• Ed Howard spoke:
    20th/01/2009 to 8:41 pm

    Great review, Marilyn, I’m so glad you contributed. I just watched this film tonight myself (my own review will be up tomorrow morning) and I liked it quite a bit, even if Cagney’s sacrificial/redemptive arc in the second half is occasionally a bit overblown. What I found most interesting about it was the way it switches from a proto-screwball film in the first half — some of it reminded me very much of His Girl Friday — to, as you say, a “nail-biting” drama in the second half. Tex’s doomed flight is especially compelling, and its fiery denouement yields some of the most striking images of Hawks’ career, even in spite of the stagy sets. That shot of O’Brien silhouetted against the flames of the crash is stunning.

  • Marilyn spoke:
    20th/01/2009 to 8:58 pm

    Thanks, Ed. I agree that the crash was amazing, first-rate shots. I’m not sure I felt the same way about the screwball nature of this film – Travis is such a drip compared with Roz Russell. It’s interesting how Texas and Lou start off as a supporting comedy team and end up so tragically. I really loved how this film was able to switch tone so deftly. As I said, I know the film was supposed to redeem Dizzy, but Cagney really subverted that redemption, something he would do throughout his career to keep the characters from being schematic. He really was a genius.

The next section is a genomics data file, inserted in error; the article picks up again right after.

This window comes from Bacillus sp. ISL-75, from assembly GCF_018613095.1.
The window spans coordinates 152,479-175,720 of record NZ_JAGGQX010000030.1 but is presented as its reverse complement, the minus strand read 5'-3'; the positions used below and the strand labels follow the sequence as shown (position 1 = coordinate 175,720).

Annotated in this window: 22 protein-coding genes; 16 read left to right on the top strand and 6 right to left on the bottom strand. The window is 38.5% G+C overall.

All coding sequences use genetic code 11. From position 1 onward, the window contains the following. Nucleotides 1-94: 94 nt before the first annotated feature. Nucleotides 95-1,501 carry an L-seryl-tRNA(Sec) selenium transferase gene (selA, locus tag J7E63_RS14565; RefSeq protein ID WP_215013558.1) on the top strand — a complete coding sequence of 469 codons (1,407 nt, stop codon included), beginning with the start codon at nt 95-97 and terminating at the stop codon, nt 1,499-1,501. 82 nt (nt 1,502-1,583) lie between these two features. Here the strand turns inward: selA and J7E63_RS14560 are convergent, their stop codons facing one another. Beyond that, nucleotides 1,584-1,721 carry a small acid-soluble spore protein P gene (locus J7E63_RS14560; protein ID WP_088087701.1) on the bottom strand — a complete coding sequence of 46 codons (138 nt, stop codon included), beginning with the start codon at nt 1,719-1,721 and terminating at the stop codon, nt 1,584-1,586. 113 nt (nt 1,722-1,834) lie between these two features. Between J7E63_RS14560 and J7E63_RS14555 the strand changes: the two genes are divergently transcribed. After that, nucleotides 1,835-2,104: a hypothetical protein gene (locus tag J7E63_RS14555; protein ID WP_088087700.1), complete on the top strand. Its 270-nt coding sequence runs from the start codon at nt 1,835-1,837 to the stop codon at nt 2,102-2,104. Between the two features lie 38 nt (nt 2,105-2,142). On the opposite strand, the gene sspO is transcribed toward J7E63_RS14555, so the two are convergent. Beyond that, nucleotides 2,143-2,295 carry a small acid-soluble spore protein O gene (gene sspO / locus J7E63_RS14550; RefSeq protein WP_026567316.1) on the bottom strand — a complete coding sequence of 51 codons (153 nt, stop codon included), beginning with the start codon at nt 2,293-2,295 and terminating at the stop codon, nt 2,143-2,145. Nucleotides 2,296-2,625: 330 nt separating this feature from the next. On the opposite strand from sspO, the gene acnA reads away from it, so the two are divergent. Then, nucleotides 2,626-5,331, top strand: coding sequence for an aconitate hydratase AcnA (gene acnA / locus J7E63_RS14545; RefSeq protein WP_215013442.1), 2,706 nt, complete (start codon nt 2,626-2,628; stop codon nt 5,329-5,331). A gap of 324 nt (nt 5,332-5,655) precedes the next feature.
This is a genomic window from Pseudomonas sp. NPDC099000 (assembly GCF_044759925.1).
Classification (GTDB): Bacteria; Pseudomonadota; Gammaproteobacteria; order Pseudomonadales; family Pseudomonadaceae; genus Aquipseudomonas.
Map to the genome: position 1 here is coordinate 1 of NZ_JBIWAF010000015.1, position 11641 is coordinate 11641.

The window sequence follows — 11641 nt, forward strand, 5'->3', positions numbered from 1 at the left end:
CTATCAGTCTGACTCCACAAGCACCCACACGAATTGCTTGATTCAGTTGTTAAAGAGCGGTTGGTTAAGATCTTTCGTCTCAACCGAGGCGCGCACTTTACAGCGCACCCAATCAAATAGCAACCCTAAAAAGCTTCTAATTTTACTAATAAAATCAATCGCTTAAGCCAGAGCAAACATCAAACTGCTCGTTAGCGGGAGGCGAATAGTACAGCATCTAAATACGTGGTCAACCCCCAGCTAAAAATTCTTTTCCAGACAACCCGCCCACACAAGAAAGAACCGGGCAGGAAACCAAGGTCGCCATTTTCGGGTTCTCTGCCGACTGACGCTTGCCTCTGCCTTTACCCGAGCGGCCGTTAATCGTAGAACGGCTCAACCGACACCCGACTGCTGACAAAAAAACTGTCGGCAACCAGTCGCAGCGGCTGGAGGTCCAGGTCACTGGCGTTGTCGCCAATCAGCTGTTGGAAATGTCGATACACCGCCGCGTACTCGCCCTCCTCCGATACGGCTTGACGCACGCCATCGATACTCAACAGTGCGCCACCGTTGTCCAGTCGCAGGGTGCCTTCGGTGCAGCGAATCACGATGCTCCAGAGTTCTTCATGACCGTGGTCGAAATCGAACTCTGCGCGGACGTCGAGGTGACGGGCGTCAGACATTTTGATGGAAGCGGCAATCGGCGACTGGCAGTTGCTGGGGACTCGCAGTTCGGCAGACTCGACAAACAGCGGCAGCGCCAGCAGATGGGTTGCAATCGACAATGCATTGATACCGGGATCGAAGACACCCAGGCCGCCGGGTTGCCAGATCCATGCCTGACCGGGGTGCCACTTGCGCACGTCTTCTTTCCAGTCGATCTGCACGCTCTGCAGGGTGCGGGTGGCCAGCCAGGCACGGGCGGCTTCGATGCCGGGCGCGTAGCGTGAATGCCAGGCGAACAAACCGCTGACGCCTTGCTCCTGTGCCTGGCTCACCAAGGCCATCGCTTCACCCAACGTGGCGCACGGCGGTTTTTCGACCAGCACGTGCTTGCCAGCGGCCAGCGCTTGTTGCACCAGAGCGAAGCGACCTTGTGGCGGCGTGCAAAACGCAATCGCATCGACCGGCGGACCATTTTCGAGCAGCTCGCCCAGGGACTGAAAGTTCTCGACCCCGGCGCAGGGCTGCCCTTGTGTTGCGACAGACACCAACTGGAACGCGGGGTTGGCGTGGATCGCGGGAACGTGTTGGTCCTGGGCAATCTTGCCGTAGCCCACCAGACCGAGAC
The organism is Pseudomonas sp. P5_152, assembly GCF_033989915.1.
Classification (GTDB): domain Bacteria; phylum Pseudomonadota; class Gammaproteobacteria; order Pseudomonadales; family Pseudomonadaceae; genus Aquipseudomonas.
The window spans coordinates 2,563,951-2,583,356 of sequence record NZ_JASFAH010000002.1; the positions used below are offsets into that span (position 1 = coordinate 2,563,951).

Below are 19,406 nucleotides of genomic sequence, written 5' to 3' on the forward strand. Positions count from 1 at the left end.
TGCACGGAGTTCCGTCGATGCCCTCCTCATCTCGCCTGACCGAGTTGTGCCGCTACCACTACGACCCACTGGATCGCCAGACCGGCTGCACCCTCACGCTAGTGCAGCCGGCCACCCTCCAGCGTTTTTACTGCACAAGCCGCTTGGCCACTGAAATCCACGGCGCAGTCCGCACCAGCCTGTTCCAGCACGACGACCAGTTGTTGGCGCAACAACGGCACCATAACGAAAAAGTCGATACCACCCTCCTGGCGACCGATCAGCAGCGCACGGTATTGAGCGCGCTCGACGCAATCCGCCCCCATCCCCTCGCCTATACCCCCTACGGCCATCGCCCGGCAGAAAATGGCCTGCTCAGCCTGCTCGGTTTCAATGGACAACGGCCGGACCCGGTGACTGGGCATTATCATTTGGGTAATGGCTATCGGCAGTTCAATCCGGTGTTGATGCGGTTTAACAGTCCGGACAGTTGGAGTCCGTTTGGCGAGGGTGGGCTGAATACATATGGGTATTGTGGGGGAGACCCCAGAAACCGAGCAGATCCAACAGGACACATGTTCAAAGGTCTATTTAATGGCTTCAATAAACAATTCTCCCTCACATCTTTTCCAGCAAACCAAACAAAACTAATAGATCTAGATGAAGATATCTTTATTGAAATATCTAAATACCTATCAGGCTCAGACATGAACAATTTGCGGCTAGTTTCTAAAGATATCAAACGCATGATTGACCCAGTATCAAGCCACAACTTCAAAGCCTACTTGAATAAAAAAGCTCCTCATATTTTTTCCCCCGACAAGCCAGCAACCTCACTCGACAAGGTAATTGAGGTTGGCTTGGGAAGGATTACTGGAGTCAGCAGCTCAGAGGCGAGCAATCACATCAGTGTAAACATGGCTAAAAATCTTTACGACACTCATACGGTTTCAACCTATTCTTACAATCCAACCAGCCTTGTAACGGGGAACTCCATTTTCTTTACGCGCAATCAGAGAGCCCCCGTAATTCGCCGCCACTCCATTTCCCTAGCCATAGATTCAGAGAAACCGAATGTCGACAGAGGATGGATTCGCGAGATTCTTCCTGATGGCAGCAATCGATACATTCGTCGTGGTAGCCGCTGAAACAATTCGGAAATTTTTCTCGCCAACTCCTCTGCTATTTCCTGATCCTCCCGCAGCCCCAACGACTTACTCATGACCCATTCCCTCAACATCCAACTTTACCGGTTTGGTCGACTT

• Ed Howard spoke:
    20th/01/2009 to 9:07 pm

    I don’t know: Travis is no Russell, for sure, but I certainly wouldn’t call her a drip. She struck me as charming and playful and kind of fun, a typical Hawks heroine willing to trade banter with her man.
    But much more importantly, I’m thinking of all the fun, fast-paced scenes between Cagney, O’Brien, and Erwin in the first half of the film — especially those scenes clustered around the telephones, which seem like templates for later comedic scenes with phones in His Girl Friday and The Big Sleep. Lots of great, very funny material there.
    I’d agree that Cagney totally carries the film, though, especially in the second half — it’s a great performance, and he makes that character much more complex and ambiguous than the script seems to call for.

  • goatdog spoke:
    20th/01/2009 to 11:39 pm

    I wish I had known about this ‘thon; it looks like fun, and I love early Hawks.

  • Campaspe spoke:
    21st/01/2009 to 12:51 pm

    Goatdog, the blogathon runs through Friday! so there is time, if you’re able. 🙂
    Great review, Marilyn. I liked this movie too, but as I am a Cagney fan, and a Hawks fan, I almost had to. Travis was adequate, but just. I completely agree that Hawks really got O’Brien to dial back the things that annoy me about some of his other performances.

  • Marilyn spoke:
    21st/01/2009 to 1:05 pm

    Siren – I am a huge Cagney fan as well, but it is only in the past few years that I have really been able to evaluate his work critically, past my adoration. He really does a superlative job in this film and brings out the best in others.
    Thanks for agreeing with me about Travis. She reminded me of another actress I know I should admire but can’t–Karen Morley. They both favor flat line readings, though Travis is a little more peppy and attractive.

  • Jonathan Lapper spoke:
    22nd/01/2009 to 8:17 am